LC circuits, comprising of inductors (L) and capacitors (C), are key components in electrical and electronic systems. These circuits are characterized by their ability to oscillate and resonate, storing and exchanging energy between the inductor’s magnetic field and the capacitor’s electric field. LC circuits are used in various applications, including filters, oscillators, and tuned circuits.

LC circuits can be classified into two types:

- Series LC Circuit: The inductor and capacitor are connected in series, and the total impedance of the circuit is the sum of the individual impedances.
- Parallel LC Circuit: The inductor and capacitor are connected in parallel, and the total admittance of the circuit is the sum of the individual admittances.

Resonance:

At a specific frequency called the resonant frequency (f_r), the reactive components of an LC circuit cancel each other out, resulting in a purely resistive impedance (in a series LC circuit) or a purely conductive admittance (in a parallel LC circuit). The resonant frequency is determined by the values of the inductor and capacitor:

f_r = 1 / (2 * π * √(L * C))

Applications:

- Filters: LC circuits can be used as band-pass or band-stop filters, allowing specific frequencies to pass through while attenuating others. In a band-pass filter configuration, the output is taken across the LC circuit, while in a band-stop filter configuration, the output is taken in series or parallel with the LC circuit.
- Oscillators: LC circuits can be combined with active components, such as transistors or operational amplifiers, to create oscillators that generate continuous, periodic waveforms. These oscillators can be used in signal generation, frequency synthesis, and clock circuits.
- Tuned Circuits: LC circuits can be employed as tuned circuits in radio frequency (RF) applications, such as tuning and impedance matching in antenna systems, frequency selective circuits in receivers and transmitters, and in RF filters.
- Energy Storage and Transfer: LC circuits can be used to store and transfer energy between the magnetic field of the inductor and the electric field of the capacitor. This property is exploited in various applications, including energy harvesting, wireless power transfer, and energy storage systems.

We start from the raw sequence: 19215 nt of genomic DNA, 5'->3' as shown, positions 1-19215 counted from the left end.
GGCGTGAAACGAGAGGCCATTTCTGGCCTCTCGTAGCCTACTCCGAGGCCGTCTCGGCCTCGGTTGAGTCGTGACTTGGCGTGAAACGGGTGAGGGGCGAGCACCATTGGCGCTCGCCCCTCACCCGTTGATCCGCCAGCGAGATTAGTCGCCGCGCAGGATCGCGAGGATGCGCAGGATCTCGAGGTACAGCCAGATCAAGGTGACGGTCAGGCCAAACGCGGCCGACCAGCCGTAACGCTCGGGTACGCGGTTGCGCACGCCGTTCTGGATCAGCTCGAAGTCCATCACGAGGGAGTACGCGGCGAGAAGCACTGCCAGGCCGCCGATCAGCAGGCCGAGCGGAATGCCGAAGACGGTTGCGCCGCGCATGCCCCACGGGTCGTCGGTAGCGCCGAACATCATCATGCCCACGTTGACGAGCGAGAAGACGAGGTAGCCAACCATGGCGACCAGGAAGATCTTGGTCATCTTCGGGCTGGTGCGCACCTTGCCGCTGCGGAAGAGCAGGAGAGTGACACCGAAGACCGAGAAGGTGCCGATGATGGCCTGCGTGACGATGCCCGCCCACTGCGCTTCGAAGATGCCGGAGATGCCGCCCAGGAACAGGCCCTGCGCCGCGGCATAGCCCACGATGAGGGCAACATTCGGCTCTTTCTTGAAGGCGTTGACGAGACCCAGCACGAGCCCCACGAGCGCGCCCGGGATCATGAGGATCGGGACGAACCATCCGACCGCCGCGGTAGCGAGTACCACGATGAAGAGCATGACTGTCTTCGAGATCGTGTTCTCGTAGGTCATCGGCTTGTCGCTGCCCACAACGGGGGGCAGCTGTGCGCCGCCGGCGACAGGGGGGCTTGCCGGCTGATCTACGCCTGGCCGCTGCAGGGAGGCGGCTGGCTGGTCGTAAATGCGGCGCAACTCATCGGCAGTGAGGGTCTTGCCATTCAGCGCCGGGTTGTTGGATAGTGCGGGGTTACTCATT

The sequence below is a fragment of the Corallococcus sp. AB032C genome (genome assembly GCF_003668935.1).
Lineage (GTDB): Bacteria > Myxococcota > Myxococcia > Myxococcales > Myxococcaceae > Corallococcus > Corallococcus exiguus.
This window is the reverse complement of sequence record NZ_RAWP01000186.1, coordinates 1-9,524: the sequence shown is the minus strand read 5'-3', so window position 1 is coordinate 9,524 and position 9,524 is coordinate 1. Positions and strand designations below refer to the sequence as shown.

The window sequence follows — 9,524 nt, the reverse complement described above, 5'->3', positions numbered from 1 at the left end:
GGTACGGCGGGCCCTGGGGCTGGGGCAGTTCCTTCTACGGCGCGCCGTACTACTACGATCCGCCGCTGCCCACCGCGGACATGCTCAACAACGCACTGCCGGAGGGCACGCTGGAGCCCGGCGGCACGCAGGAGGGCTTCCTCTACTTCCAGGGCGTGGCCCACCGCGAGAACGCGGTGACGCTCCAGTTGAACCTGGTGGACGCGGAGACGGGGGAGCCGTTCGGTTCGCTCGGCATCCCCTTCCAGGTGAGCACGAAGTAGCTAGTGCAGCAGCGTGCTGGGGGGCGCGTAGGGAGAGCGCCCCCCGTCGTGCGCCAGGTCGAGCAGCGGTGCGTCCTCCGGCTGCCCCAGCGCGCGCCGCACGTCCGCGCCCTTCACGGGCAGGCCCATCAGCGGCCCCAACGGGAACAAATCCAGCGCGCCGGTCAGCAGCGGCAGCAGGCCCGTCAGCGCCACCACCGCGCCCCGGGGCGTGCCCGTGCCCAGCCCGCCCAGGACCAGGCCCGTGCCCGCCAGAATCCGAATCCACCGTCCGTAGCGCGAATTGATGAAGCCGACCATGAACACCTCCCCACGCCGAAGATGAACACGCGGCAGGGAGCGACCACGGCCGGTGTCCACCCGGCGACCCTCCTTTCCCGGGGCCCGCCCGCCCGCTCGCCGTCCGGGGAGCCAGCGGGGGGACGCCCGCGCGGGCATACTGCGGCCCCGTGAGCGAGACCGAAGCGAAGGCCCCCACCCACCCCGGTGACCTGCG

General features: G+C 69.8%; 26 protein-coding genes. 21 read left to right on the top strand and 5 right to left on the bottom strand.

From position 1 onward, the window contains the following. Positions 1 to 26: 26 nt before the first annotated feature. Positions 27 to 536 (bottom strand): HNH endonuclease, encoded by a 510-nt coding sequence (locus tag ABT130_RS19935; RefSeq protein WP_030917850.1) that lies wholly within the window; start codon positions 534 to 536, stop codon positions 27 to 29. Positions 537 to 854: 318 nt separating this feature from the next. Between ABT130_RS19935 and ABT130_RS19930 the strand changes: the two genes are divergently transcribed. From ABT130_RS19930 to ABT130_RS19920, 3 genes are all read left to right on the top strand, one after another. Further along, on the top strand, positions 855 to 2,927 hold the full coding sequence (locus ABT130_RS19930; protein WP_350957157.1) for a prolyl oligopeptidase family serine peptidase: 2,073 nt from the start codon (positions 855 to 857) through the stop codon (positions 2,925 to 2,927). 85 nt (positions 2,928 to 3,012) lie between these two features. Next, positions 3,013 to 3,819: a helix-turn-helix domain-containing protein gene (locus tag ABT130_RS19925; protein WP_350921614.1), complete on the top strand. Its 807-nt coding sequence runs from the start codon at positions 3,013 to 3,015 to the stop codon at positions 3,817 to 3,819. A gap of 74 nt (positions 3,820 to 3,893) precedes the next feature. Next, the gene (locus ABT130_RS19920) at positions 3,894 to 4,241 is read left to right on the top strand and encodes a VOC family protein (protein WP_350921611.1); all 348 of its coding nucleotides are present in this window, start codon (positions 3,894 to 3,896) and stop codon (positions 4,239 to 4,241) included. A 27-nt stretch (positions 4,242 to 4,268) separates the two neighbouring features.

Understanding the behavior, equations, and applications of LC circuits is crucial for designing and analyzing various electrical and electronic systems. These fundamental circuits are widely used in signal processing, communication, and power systems, making them an essential topic for engineers and technicians.

## Example of Calculation

An LC (Inductor-Capacitor) circuit is a simple electrical circuit composed of an inductor and a capacitor connected either in series or parallel. The LC circuit, also known as a resonant or tank circuit, can store electrical energy and oscillate between the inductor and capacitor when excited by an external voltage. Here, we will discuss a series LC circuit.

Let’s consider an example of an LC circuit calculation involving the natural frequency and energy stored in the circuit:

Given values:

- Inductor (L): 100 mH (0.1 H)
- Capacitor (C): 10 µF (10 × 10^(-6) F)
- Initial voltage across the capacitor (V_C0): 5 V

We will calculate the natural frequency (f) of the LC circuit and the energy stored in the circuit (E) at the initial time (t=0).

- Calculate the natural frequency (f) of the LC circuit: The natural frequency (also called the resonant frequency) is the frequency at which the circuit oscillates when there is no external source connected to it.

f = 1 / (2 * π * √(L * C)) f = 1 / (2 * π * √(0.1 H * 10 × 10^(-6) F)) f ≈ 1 / (2 * π * √(1 × 10^(-6) H*F)) ≈ 1 / (2 * π * 1 × 10^(-3) Hz) ≈ 1 / (6.283 × 10^(-3) Hz) ≈ 159.15 Hz

The natural frequency of the LC circuit is approximately 159.15 Hz.

- Calculate the energy stored in the circuit (E) at the initial time (t=0): At the initial time (t=0), the energy is stored entirely in the capacitor as electric potential energy. The energy stored in the capacitor can be calculated using the following equation:

E_C = 0.5 * C * (V_C0)^2 E_C = 0.5 * 10 × 10^(-6) F * (5 V)^2 E_C = 0.5 * 10 × 10^(-6) F * 25 V^2 ≈ 1.25 × 10^(-4) J

The energy stored in the LC circuit at t=0 is approximately 1.25 × 10^(-4) J (joules).

During the oscillation, the energy stored in the circuit will transfer back and forth between the capacitor and the inductor without loss. However, in a practical circuit, there would be some resistance due to the non-ideal components, leading to energy dissipation in the form of heat, and the oscillation would eventually decay.

This example demonstrates how to calculate the natural frequency of an LC circuit and the energy stored in the circuit at the initial time.